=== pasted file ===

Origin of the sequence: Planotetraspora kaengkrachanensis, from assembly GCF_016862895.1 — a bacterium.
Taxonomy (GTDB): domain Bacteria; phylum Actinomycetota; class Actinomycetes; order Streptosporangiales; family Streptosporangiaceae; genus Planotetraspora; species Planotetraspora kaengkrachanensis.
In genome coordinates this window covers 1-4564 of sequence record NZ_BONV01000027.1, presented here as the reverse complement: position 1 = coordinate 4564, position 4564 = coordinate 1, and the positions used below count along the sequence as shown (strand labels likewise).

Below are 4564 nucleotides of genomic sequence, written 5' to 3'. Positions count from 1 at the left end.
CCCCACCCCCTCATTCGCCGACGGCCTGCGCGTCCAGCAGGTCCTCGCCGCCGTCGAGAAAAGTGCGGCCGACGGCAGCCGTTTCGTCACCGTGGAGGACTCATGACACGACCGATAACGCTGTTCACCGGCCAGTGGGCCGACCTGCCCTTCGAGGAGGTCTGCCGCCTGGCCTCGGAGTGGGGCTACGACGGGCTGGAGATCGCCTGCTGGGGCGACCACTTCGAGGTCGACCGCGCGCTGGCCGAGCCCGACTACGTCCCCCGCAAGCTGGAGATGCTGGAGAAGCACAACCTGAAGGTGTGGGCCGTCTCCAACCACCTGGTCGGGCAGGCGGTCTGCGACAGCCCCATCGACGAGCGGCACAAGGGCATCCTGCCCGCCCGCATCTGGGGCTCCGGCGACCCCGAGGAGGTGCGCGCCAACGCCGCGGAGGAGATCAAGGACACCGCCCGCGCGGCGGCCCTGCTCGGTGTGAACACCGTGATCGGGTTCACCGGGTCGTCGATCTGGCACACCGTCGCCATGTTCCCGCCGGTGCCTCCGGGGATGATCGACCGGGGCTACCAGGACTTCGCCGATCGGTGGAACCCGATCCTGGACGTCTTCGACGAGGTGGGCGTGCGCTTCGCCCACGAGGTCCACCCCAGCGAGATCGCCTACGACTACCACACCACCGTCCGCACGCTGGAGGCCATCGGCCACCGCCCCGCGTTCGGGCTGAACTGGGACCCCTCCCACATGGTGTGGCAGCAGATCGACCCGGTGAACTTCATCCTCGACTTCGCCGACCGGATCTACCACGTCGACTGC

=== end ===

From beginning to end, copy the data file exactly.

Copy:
Origin of the sequence: Planotetraspora kaengkrachanensis, from assembly GCF_016862895.1 — a bacterium.
Taxonomy (GTDB): domain Bacteria; phylum Actinomycetota; class Actinomycetes; order Streptosporangiales; family Streptosporangiaceae; genus Planotetraspora; species Planotetraspora kaengkrachanensis.
In genome coordinates this window covers 1-4564 of sequence record NZ_BONV01000027.1, presented here as the reverse complement: position 1 = coordinate 4564, position 4564 = coordinate 1, and the positions used below count along the sequence as shown (strand labels likewise).

Below are 4564 nucleotides of genomic sequence, written 5' to 3'. Positions count from 1 at the left end.
CCCCACCCCCTCATTCGCCGACGGCCTGCGCGTCCAGCAGGTCCTCGCCGCCGTCGAGAAAAGTGCGGCCGACGGCAGCCGTTTCGTCACCGTGGAGGACTCATGACACGACCGATAACGCTGTTCACCGGCCAGTGGGCCGACCTGCCCTTCGAGGAGGTCTGCCGCCTGGCCTCGGAGTGGGGCTACGACGGGCTGGAGATCGCCTGCTGGGGCGACCACTTCGAGGTCGACCGCGCGCTGGCCGAGCCCGACTACGTCCCCCGCAAGCTGGAGATGCTGGAGAAGCACAACCTGAAGGTGTGGGCCGTCTCCAACCACCTGGTCGGGCAGGCGGTCTGCGACAGCCCCATCGACGAGCGGCACAAGGGCATCCTGCCCGCCCGCATCTGGGGCTCCGGCGACCCCGAGGAGGTGCGCGCCAACGCCGCGGAGGAGATCAAGGACACCGCCCGCGCGGCGGCCCTGCTCGGTGTGAACACCGTGATCGGGTTCACCGGGTCGTCGATCTGGCACACCGTCGCCATGTTCCCGCCGGTGCCTCCGGGGATGATCGACCGGGGCTACCAGGACTTCGCCGATCGGTGGAACCCGATCCTGGACGTCTTCGACGAGGTGGGCGTGCGCTTCGCCCACGAGGTCCACCCCAGCGAGATCGCCTACGACTACCACACCACCGTCCGCACGCTGGAGGCCATCGGCCACCGCCCCGCGTTCGGGCTGAACTGGGACCCCTCCCACATGGTGTGGCAGCAGATCGACCCGGTGAACTTCATCCTCGACTTCGCCGACCGGATCTACCACGTCGACTGC